The Pentagon Ends Financial Aid For Pakistan Over Relationship With Terror

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The U.S. military made a decision that it should have made a long time ago and has finally decided to cancel $300 million in aid to Pakistan after their capital, Islamabad, has failed to take decisive action against militants that reside within its borders. Placing an end to the financial aid that the United States was providing the country of Pakistan is one more blow to a relationship that has already been deteriorating for a while. This $300 million that was recently put to an end was part of a bigger suspension in aid to the country of Pakistan that President Trump announced at the start of the year when he accused Pakistan of paying back past assistance that has been provided to them with lies and deceit.

The Trump administration strongly believes that Islamabad has been assisting insurgents who are part of a 17 year old war in Afghanistan. These beliefs are something that the country of Pakistan has tried to deny despite the evidence that the Trump administration feels proves otherwise. The reason that the money was completely ended earlier in the year instead of now is because U.S. officials gave Pakistan the benefit of the doubt and tried to believe that with alterations to its behavior Pakistan could redeem itself and win back the support that the United States once provided it with.

If he saw concrete Pakistani actions to go after the insurgents that Islamabad is believed to be providing safe haven to U.S. Defense Secretary Jim Mattis had the authority to release the Coalition Support Funds to Pakistan earlier this summer. It can only be assumed that Mattis did not see what he felt was the concrete efforts that would have justified the release of this money since he chose not to do it when he could have.

A spokesperson for the Pentagon¬†Lieutenant Colonel Kone Faulkner said, “due to a lack of Pakistani decisive actions in support of the South Asia Strategy the remaining $300 (million) was reprogrammed.”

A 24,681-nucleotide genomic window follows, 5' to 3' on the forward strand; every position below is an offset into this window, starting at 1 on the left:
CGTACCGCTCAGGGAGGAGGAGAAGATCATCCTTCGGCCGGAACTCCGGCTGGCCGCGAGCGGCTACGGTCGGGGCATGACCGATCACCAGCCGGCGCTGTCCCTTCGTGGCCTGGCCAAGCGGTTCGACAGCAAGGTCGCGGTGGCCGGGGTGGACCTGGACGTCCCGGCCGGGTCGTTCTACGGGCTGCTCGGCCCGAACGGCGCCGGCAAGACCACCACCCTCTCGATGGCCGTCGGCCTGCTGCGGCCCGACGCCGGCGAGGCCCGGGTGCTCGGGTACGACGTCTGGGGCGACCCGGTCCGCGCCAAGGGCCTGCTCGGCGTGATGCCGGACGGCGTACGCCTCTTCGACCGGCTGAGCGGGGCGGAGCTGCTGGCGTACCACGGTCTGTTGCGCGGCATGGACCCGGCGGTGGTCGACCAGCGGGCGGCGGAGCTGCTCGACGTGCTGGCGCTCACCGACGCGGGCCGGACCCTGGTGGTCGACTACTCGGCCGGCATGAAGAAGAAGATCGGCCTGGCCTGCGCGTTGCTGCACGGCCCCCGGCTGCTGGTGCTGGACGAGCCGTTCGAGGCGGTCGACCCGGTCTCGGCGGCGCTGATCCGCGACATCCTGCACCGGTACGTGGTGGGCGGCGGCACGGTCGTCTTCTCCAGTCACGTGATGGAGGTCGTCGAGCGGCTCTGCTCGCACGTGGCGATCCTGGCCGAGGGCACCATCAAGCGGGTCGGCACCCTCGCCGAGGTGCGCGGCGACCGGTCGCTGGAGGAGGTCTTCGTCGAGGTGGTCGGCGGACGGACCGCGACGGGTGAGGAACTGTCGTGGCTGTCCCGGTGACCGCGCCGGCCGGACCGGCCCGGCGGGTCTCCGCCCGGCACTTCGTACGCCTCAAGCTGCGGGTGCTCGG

If they can get their plans for the money approved by Congress the Pentagon intends to take that $300 million and put it toward what it considers other urgent priorities. When we take the $300 million that was just recently taken away from Pakistan and add it to the $500 million that was taken from Pakistan earlier this year by Congress that brings the total to $800 million that has been withheld from Pakistan since the start of the year.

The information that Pakistan would not be receiving this money was released before U.S. Secretary of State Mike Pompeo and the top U.S. military officer, General Joseph Dunford are expected to visit Islamabad. According to Mattis taking actions against insurgents will be a primary part of the discussion that takes place between Pompeo and Pakistani officials.

The recent decision from the Pentagon is evidence that the United States is still increasing the pressure on Pakistan to change its behavior. It serves as further evidence that the Pakistani capital, Islamabad, has failed to deliver the kind of changes that officials in Washington D.C. desire to see. It was first reported in August that the Trump administration has quietly started to eliminate Pakistani officers from training and educational programs that have been a huge part of military relations between the United States and Pakistan for more than a decade.

This was not the first time that the Pentagon has made these kind of determinations. Although they have made similar determinations in the past, this year those determinations made by the Pentagon may draw more attention from Islamabad and its new prime minister since they come at a time when the country of Pakistan is having to contend with economic struggles.

Over the past year the foreign exchange reserves of Pakistan has experienced a serious decline as they have plummeted like a rock through water. These economic issues that Pakistan is currently having to deal with at a time when they just lost $300 million in aid from the United States may cause them to try to seek a financial bail out from the International Monetary Fund or assistance from nations that it still remains on good terms with such as China. However, should the country of Pakistan try to approach the IMF for a financial bail out it may be of interest to know that the United States has the largest share of votes at the IMF.

Although the country of Pakistan has lost any hope that it had of receiving aid from the United States this year, with the right changes in their country Pakistan could again be eligible for aid from the Coalition Support Funds.